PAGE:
Like you, I think of my father and mother everyday, and there are times when I feel angry at those who inflicted so much pain on my father and the rest of our people. But, then, I remember that God wants us to be among "those who are always willing to give away good things, both when things are easy and when they are difficult, those who contain their anger and forgive all men, for God loves those who do good things (ali 'Imran, 134)." I say, "to everything there is a season . . . a time to break down, and a time to build up; a time to weep, and a time to laugh; a time to mourn, and a time to dance . . . a time to hate, and a time to love; a time of war, and a time of peace."
It is not science and philosophy, but the elegant and noble Islamic spirit of Libya, which makes my commitment to peace resolute and unflinching. I am not a politician. I am a man with few illusions and little means. I cannot promise anything, because I have nothing to deliver. All what I have is a few arguments and an uncompromising bond with my country and its people. You are the people of my late father and mother, and I cannot help but love you and do what I can, which is not much, to give those of you who so wish a voice. Like you, I have made many decisions in my life. Some of them were right, and some were wrong. If I am wrong this time, then there is enough room in the world for all of us to be wrong, and if I am right, then there is enough room in the world for all of us to be right. I lived in the buffer zone for a long time and received much injustice and much fire from both sides. My skin is thick and my conscience is clear and God is the only judge with whom I reckon. So when I say that this new cannibalism among you is a source of a great sadness to me, I don't say it for my own sake but for your sake and the sake of the beautiful place we all call home. Castilio once said, "To kill a man is not to prove a doctrine." Let our troubles ennoble us; let them make us kind, and not bitter. Let us with Virgil say: "No ignara mali miseris succurrere disco (No stranger to trouble myself I am learning to care for the unhappy.)"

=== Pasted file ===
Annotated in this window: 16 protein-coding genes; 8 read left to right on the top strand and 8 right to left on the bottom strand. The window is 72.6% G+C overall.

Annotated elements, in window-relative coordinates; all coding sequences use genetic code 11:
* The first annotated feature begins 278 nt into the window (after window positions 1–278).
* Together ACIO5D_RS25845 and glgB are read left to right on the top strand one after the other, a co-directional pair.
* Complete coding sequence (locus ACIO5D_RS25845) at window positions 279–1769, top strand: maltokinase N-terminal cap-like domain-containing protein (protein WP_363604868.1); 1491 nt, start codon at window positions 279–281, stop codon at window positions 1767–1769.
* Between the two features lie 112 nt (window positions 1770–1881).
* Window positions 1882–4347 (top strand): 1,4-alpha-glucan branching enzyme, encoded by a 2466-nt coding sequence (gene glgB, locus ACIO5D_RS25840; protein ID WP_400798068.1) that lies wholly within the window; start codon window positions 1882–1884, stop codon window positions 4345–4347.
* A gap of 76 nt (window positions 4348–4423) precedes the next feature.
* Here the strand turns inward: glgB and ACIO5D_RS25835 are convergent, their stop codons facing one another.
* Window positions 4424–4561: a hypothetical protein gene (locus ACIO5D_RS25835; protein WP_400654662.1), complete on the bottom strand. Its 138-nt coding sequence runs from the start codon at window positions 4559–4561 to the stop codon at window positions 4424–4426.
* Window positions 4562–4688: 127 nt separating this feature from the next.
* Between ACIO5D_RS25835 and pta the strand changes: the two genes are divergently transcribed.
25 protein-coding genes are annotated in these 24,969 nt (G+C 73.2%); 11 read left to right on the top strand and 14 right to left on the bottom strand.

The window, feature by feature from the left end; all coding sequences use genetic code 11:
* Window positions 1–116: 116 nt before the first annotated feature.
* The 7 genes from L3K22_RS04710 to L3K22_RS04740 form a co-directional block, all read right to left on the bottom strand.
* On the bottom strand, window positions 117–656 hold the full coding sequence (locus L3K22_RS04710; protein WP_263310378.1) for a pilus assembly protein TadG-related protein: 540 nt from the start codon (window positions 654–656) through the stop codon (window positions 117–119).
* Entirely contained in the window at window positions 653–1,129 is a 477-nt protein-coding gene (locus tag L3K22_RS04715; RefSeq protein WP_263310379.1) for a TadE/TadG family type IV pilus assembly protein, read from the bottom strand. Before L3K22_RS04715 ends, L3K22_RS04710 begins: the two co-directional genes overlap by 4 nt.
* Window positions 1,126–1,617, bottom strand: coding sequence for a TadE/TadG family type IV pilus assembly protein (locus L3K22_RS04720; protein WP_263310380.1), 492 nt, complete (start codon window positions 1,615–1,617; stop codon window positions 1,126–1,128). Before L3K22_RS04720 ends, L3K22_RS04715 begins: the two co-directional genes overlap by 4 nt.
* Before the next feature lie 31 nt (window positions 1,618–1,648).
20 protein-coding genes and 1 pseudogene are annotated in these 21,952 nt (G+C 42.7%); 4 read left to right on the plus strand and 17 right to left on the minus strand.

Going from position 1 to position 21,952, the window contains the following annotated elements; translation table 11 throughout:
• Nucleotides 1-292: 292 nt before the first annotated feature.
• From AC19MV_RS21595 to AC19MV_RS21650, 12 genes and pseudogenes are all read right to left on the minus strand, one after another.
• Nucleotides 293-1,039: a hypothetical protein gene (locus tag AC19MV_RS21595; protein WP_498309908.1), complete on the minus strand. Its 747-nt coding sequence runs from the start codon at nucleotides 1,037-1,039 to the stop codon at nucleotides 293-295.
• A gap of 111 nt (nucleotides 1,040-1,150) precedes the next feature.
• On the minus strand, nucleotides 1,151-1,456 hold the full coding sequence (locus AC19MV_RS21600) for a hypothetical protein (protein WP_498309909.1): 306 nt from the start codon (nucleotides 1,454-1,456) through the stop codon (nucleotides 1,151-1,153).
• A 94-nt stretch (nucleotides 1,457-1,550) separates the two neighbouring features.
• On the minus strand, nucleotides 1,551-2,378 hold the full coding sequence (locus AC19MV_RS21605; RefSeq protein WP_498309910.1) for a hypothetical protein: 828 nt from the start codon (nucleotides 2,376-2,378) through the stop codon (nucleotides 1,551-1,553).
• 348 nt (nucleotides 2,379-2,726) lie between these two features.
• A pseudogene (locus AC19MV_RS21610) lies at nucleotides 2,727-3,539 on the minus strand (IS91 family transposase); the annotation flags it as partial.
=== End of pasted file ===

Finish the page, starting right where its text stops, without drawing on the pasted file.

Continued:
God's Speed to all of you.
Ali Errishi, Ph.D.
Professor of Physics and Philosophy
P.S. If you are an author who has a good manuscript to publish, or even a book proposal, you can send it to me at the following address:
Professor Ali Errishi
Editor-in-Chief, Academic Press
Global Publications, IGCS
Binghamton University, SUNY
Binghamton, New York 13902-6000